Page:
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> Now I do not trust the tar+gzip process any more.
That you’re using tar tell me you are not new to computers, so you are
probably familiar with the random problems that can come into things.
‘tar’ and ‘gzip’ are both made to work on streams of data which has at
least one huge advantage: size doesn’t matter (at one point tar had a
limit of 8 GB files, though that was overcome a decade ago or so I
believe). Anyway, huge chunks of the world use this same combination
for all of their storage, and you will have better luck with tar+gzip or
tar+bzip2 than with zip for large files for one large reason: zip does
not support storing files >= 2GiB (zip64 does, but not sure how common
that is now).
The long and short of this is that before you rule in/out something you
should test it. If creation of the tar file works then extraction later
should work barring corruption that happened in the meantime (obviously
not the fault of ‘tar’ since the data are (or should be) at rest).
Having a checksum of the data before/after is a good way to see if
anything has changed. You could do this test simply at any time to see
if tar+gzip can handle your data since creating the archive and then
immediately extracting it proves the technology one way or another
quickly. You could even do this without taking any disk space:
tar -zcv /path/to/archive | tar -ztv
If the lats line printed is ‘0’ then all was well. The above commands
create an archive but pipe the output directly to a ‘tar’ command
decompressing and testing the contents (without writing data anywhere…
just reading everything from disk and then basically throwing it away
while testing it).
> The tar+gzip process is very convenient to save space and archive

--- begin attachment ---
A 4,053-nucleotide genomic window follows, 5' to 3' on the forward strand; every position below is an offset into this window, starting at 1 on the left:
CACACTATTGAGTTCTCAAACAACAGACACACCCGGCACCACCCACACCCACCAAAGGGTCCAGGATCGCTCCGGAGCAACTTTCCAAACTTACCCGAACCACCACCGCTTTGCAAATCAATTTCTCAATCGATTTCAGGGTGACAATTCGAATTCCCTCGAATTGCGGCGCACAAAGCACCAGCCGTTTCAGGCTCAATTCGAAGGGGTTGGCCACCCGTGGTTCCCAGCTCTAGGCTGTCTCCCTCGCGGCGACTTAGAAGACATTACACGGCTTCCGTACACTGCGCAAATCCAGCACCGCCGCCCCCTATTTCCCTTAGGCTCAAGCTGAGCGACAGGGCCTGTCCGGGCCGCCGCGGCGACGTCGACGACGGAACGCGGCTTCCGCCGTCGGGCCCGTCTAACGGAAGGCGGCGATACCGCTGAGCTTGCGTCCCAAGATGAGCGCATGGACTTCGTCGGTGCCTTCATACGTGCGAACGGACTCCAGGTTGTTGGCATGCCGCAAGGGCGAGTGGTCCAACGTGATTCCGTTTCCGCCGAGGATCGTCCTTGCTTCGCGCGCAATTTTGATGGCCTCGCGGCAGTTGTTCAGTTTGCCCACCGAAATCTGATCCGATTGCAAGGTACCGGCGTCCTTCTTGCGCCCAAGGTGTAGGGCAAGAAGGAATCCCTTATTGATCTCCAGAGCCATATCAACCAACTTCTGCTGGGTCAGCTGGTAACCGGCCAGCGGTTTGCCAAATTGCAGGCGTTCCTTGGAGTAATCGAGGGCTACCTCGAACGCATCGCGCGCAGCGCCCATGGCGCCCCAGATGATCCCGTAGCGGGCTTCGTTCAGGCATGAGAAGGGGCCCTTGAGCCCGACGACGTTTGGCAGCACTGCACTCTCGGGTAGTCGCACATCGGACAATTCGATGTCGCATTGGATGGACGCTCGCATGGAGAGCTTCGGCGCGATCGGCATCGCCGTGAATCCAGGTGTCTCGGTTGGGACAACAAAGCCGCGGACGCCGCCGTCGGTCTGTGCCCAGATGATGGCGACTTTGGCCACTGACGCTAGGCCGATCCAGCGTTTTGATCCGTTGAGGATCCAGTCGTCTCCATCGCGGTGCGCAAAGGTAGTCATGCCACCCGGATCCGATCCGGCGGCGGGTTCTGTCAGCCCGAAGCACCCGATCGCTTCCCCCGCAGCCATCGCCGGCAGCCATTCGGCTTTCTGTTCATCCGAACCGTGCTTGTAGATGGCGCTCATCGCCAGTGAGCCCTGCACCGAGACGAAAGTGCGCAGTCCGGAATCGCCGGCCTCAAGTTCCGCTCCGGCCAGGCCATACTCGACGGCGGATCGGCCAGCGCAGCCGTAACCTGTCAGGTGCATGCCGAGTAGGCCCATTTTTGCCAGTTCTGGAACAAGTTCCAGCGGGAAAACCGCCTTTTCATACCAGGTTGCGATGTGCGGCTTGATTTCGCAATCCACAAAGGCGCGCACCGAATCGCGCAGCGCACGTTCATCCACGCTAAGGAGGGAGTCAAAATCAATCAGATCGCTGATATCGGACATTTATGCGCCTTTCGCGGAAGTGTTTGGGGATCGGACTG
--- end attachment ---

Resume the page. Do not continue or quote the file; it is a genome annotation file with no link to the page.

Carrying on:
> folders, that’s why I used it. Probably by “Why archive?” you mean
> that I could have used
The person asking probably asked why do an archive in the first place.
The downside of any type of archive is that if your hardware (again,
this is my vote in your case since you seem to know what you’re doing
with the tar command in general) has a single random one-time problem
(it happens… look at all of the download failures people have of the
OpenSUSE ISOs for some reason on otherwise-reliable Internet
connections… bigger just makes it more obvious which is why checksums
exist) can corrupt the entire archive. Storing files individually
removes the risk of a single byte affecting gigabytes of data. It’s a
tradeoff, but one that I use as well (rsync backs up my stuff… no
archiving with ‘tar’ because it just means more work to create/extract
> zip -r …
Huge files is not the strength of the ‘zip’ format. Chances are that
most of your sensitive data out online somewhere are being saved with
‘tar’ more than ‘zip’; it’s worth going with ‘tar’ if possible because
its track record is just that good.
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